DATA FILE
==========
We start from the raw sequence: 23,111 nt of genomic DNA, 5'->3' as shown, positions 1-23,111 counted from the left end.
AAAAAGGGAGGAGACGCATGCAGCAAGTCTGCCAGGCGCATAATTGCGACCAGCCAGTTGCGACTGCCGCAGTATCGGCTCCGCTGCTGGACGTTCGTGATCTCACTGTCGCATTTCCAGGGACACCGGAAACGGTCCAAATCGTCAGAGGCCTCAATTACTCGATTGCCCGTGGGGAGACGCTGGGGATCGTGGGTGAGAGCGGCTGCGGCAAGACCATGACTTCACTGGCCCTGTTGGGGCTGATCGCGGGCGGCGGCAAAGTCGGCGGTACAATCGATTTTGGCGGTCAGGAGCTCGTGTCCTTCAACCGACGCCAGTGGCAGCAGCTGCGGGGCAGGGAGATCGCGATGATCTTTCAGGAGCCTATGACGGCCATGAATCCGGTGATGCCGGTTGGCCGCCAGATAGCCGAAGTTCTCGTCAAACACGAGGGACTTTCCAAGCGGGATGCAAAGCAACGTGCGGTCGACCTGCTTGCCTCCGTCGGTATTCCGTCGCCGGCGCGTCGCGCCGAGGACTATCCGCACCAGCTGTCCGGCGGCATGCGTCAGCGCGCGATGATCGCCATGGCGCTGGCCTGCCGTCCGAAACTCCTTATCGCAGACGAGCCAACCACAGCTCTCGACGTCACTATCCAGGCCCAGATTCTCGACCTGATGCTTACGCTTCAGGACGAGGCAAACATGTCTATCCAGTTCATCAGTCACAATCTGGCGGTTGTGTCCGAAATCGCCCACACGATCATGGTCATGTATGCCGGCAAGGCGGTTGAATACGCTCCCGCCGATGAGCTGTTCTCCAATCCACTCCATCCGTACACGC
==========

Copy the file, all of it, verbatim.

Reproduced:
We start from the raw sequence: 23,111 nt of genomic DNA, 5'->3' as shown, positions 1-23,111 counted from the left end.
AAAAAGGGAGGAGACGCATGCAGCAAGTCTGCCAGGCGCATAATTGCGACCAGCCAGTTGCGACTGCCGCAGTATCGGCTCCGCTGCTGGACGTTCGTGATCTCACTGTCGCATTTCCAGGGACACCGGAAACGGTCCAAATCGTCAGAGGCCTCAATTACTCGATTGCCCGTGGGGAGACGCTGGGGATCGTGGGTGAGAGCGGCTGCGGCAAGACCATGACTTCACTGGCCCTGTTGGGGCTGATCGCGGGCGGCGGCAAAGTCGGCGGTACAATCGATTTTGGCGGTCAGGAGCTCGTGTCCTTCAACCGACGCCAGTGGCAGCAGCTGCGGGGCAGGGAGATCGCGATGATCTTTCAGGAGCCTATGACGGCCATGAATCCGGTGATGCCGGTTGGCCGCCAGATAGCCGAAGTTCTCGTCAAACACGAGGGACTTTCCAAGCGGGATGCAAAGCAACGTGCGGTCGACCTGCTTGCCTCCGTCGGTATTCCGTCGCCGGCGCGTCGCGCCGAGGACTATCCGCACCAGCTGTCCGGCGGCATGCGTCAGCGCGCGATGATCGCCATGGCGCTGGCCTGCCGTCCGAAACTCCTTATCGCAGACGAGCCAACCACAGCTCTCGACGTCACTATCCAGGCCCAGATTCTCGACCTGATGCTTACGCTTCAGGACGAGGCAAACATGTCTATCCAGTTCATCAGTCACAATCTGGCGGTTGTGTCCGAAATCGCCCACACGATCATGGTCATGTATGCCGGCAAGGCGGTTGAATACGCTCCCGCCGATGAGCTGTTCTCCAATCCACTCCATCCGTACACGC